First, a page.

Possible New Route To Fight Dengue Virus
Findings also suggest that medications used to treat high cholesterol and other lipid-related conditions might also inhibit dengue's replication and could represent a potential new therapy. The researchers have identified how infected mosquito cells undergo changes to certain lipids in membranes and in biochemical sensors that alert cells of invading viruses.
"The virus reorganizes the internal architecture of the cell to support its own needs," said Purdue University research scientist Rushika Perera. "Many details are unknown. This is our first attempt to understand how the virus alters lipids as part of the infection process. Part of what we looked at in this work was how the virus changes the cell, and the next step will be to figure out why."
The researchers uncovered new details of how the virus alters lipids in membranes surrounding structures inside cells called organelles, including the mitochondria, which provide energy critical for a cell to function, and the endoplasmic reticulum, where proteins and lipids are synthesized.
"Findings also show that important host enzymes are used by the virus and may be targets for future antiviral drugs," said Richard J. Kuhn, a professor and head of Purdue's Department of Biological Sciences and director of the Bindley Bioscience Center. "It turns out, the pills you take to control your cholesterol might have some capability to control dengue."
The work was led by Perera in collaboration with researchers at Purdue's Bindley Bioscience Center and the Pacific Northwest National Laboratory. Findings are detailed in a research paper in the journal PLoS Pathogens.
The findings could apply to viruses similar to dengue, including the West Nile virus, yellow fever and hepatitis C.
Dengue causes 50 million to 100 million infections per year and is considered one of the most aggressive mosquito-borne human pathogens worldwide. It is a leading cause of serious illness and death among children in some Asian and Latin American countries.
"Identifying pathways of infection will help us understand how these viruses work," Kuhn said. "Many viruses, including dengue, dramatically alter a host cell upon infection, and in this paper we begin to dissect the precise changes that occur. Ultimately, we are trying to understand how the virus subverts and exploits the host and uses it for its own purpose, which is to replicate."
The team learned specifically that an enzyme called fatty acid synthase, which cells use to synthesize lipids, is affected by the virus. Researchers showed that compounds inhibiting production of the enzyme also inhibit virus replication, suggesting drugs already on the market to treat diseases related to lipid synthesis and storage, including diabetes and cancer, also might be used to treat dengue, Kuhn said.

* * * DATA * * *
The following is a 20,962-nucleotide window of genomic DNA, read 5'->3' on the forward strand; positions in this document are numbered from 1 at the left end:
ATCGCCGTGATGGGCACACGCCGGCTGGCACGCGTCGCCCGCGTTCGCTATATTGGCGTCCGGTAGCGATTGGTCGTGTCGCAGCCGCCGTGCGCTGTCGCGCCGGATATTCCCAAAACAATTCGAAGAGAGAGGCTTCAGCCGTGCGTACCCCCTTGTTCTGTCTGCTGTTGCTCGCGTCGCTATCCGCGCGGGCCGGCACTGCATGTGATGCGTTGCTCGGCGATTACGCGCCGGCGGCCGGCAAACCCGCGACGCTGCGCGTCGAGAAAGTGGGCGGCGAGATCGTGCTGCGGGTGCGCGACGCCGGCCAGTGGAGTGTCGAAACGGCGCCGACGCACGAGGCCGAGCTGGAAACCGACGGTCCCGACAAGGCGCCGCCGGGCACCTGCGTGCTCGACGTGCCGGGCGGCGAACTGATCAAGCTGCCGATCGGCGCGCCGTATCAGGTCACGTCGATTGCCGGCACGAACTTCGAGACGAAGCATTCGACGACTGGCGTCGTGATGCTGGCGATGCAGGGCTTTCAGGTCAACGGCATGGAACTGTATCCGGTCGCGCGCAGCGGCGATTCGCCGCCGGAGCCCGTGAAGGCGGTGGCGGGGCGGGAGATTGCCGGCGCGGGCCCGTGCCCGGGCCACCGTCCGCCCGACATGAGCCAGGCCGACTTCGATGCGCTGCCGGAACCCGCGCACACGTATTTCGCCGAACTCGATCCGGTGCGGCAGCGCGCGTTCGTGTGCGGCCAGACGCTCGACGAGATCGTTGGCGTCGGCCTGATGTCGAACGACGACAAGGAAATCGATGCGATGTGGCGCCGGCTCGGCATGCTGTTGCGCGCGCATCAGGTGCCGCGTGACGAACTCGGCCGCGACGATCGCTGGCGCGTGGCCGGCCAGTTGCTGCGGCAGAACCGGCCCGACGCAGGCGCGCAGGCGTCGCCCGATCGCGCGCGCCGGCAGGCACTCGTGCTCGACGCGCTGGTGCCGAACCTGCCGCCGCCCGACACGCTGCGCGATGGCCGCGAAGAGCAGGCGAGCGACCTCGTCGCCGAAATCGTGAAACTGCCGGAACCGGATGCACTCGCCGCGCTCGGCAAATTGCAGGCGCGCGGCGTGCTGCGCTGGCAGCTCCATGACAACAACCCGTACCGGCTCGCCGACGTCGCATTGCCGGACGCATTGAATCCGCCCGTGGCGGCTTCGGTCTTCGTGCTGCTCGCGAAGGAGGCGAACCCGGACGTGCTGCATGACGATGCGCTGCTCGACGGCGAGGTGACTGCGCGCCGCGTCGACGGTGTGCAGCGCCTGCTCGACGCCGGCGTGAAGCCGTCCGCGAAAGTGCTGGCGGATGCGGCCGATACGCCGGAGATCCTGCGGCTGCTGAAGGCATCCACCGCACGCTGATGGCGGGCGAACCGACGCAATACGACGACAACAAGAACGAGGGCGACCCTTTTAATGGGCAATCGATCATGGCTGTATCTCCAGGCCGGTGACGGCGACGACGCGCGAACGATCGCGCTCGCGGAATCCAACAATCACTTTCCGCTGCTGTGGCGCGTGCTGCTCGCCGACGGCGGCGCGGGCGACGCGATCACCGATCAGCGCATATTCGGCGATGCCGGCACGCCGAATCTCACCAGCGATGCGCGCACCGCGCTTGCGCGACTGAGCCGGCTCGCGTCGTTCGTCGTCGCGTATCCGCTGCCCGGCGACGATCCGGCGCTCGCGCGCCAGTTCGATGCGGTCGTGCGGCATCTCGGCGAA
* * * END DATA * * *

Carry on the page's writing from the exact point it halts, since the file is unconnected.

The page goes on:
The research paper was written by Perera; Kuhn; Bindley researchers Catherine Riley, Amber S. Hopf-Jannasch and Jiri Adamec; and PNNL researchers Giorgis Isaac, Ronald J. Moore, Karl W. Weitz, Ljiljana Pasa-Tolic and Thomas O. Metz.
The researchers had previously studied a compound that inhibits the production of fatty acid synthase in human cells. In the new findings, the researchers showed that the virus commandeers some of the same enzymes in both mosquito and human cells, meaning the same compound could work to attack the virus in mosquito cells.
"This is important because it may be easier to control the virus in mosquitoes than in humans," Kuhn said.
Globally, dengue has grown dramatically in recent decades, placing about half the world's population at risk of infection. The infection causes flulike illness and occasionally develops into a potentially lethal complication called dengue hemorrhagic fever. Prompt medical care for this severe form of dengue virus infection has been shown to decrease mortality rates from more than 20 percent to less than 1 percent, according to the World Health Organization.
The research hinges on recent advances in two areas: high-resolution mass spectrometry and "informatics," or using computers to process volumes of information.
"You generate a large quantity of data that has to be interpreted in terms of what molecules you are looking at," Perera said. "The mass spectrometer takes hundreds of lipids and breaks them apart, and then a computer is needed to put it all back together and identify them. It's only in the past five years or so that we've had the capability to do this with the required accuracy."
The researchers also detail changes in the curvature of membranes, using another technique called cryoelectron microscopy, and pinpointed an isolated part of the cell where most of the virus replication takes place, a complex of membranes modified by the infection. The virus is thought to commandeer enzymes, relocating them to this region where virus replication factories are situated.
Because the research tools enable scientists to see how changes in membranes and signaling lipids alter how a cell functions, a long-term benefit of the research is learning how to use a virus as a tool to better understand cellular processes, Perera said.